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Snow vs. Aldouri
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Here's an interesting description of the interchange between Fox commentator Tony Snow and Iraqi Ambassador to the United Nations Mohammed Aldouri (from The New Republic). It's a microcosm of the Iraqi attitude toward inspections and repeated demands that they cooperate and disclose.

Here's a sampling:

Why, Snow asked, had the Iraqis failed to offer Blix any proof to back up their claim that they had destroyed 6,500 chemical bombs and 100,000 tons of chemical agents? "There's still some questions, some remaining issues," Aldouri conceded. But then he refused to answer those questions, simply declaring, "[A]nd we are ready always ... to discuss all these issues so we can reach a final solution for all these questions that are still standing." Snow asked again for proof that Iraq had destroyed the chemical bombs and chemical agents. "Yes, and I think we did ask Mr. Blix several times to discuss this issue on a concrete ground to see what has happened, trying to convince the people of UNMOVIC to know exactly what the situation is." All clear?


Giving up on the chemical stockpile, Snow moved on to the 30,000 weaponized missiles Blix cited in his report to the Security Council. Why does Iraq have those, he asked? "We don't have these missiles, we don't have these rockets," Aldouri said bluntly. Snow pushed on, "You are going to tell us then that you have no serin gas, you have no VX nerve agents, you have no mustard gas, correct?" "Absolutely right," Aldouri replied.


So Snow asked Aldouri, once again, for proof that Iraq no longer had these things. Aldouri merely circled back to the beginning. "We have in the past such a program, in the '80s, not after '90s. And as I told you, the big bulk of this armament is destroyed completely. So now we are trying to convince people and try also to present all what we have as evidence to show that everything is destroyed, Iraq is clean." If this is characteristic of the exchanges weapons inspectors are having with Iraqi officials, no wonder they're getting nowhere.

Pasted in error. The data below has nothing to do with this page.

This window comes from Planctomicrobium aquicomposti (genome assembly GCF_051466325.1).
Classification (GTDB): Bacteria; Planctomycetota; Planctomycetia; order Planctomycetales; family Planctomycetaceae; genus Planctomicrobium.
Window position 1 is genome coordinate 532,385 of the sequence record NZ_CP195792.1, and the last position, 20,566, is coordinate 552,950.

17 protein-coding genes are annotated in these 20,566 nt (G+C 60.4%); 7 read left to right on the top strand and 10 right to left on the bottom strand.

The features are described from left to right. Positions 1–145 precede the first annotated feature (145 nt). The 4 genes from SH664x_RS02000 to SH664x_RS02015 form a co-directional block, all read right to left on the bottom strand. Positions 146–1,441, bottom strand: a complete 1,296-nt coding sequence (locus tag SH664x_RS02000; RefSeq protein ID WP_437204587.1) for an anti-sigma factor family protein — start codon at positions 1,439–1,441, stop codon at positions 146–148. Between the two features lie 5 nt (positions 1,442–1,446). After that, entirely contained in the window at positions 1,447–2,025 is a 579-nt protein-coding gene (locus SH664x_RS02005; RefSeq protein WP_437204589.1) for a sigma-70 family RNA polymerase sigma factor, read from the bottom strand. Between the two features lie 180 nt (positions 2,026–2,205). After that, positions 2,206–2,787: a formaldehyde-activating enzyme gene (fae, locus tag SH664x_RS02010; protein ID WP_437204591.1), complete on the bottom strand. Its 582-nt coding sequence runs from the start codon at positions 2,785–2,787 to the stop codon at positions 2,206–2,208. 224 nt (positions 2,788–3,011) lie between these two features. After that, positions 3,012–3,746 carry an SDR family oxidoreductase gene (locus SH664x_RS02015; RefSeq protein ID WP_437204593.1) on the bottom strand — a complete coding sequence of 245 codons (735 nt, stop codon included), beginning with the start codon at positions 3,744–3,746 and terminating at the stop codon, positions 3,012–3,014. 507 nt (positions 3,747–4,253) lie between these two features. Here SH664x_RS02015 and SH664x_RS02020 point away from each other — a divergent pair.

Now Colin Powell has just finished his presentation of evidence to the U.N. Again, the issue isn't really what we find or don't find. The issue is Iraqi behavior and compliance. The 17 U.N. resolutions don't say jack about "what is found or not". They continually use the words "We call upon Iraq to...", to what? Grant access to inspectors. Provide accurate documentation. Allow the interview of scientists. Allow surveillance flights over Iraq. They've done the first, but not the last three. This is not complying with the U.N. resolutions, and enough is enough.

All Powell really had to do was quote this bit from Hans Blix's recent report to the U.N.:

In this updating, Im bound, however, to register some problems. The first are related to two kinds of air operations. While we now have the technical capability to send a U-2 plane placed at our disposal for aerial imagery and for surveillance during inspections and have informed Iraq that we plan to do so, Iraq has refused to guarantee its safety unless a number of conditions are fulfilled.

As these conditions went beyond what is stipulated in Resolution 1441 and what was practiced by UNSCOM and Iraq in the past, we note that Iraq is not so far complying with our requests.


These reports do not contend that weapons of mass destruction remain in Iraq, but nor do they exclude that possibility.


Regrettably, the 12,000-page declaration, most of which is a reprint of earlier documents, does not seem to contain any new evidence that will eliminate the questions or reduce their number. Even Iraqs letter sent in response to our recent discussions in Baghdad to the president of the Security Council on 24th of January does not lead us to the resolution of these issues.


The nerve agent VX is one of the most toxic ever developed. Iraq has declared that it only produced VX on a pilot scale, just a few tons, and that the quality was poor and the product unstable. Consequently, it was said that the agent was never weaponized.

Iraq said that the small quantity of agent remaining after the Gulf War was unilaterally destroyed in the summer of 1991.

UNMOVIC, however, has information that conflicts with this account. There are indications that Iraq had worked on the problem of purity and stabilization and that more had been achieved than has been declared. Indeed, even one of the documents provided by Iraq indicates that the purity of the agent, at least in laboratory production, was higher than declared.

and on and on.

Hell, if Powel just read Blix's report out loud to the U.N. one more time, it should be enough to show noncompliance and justification for the use of force.

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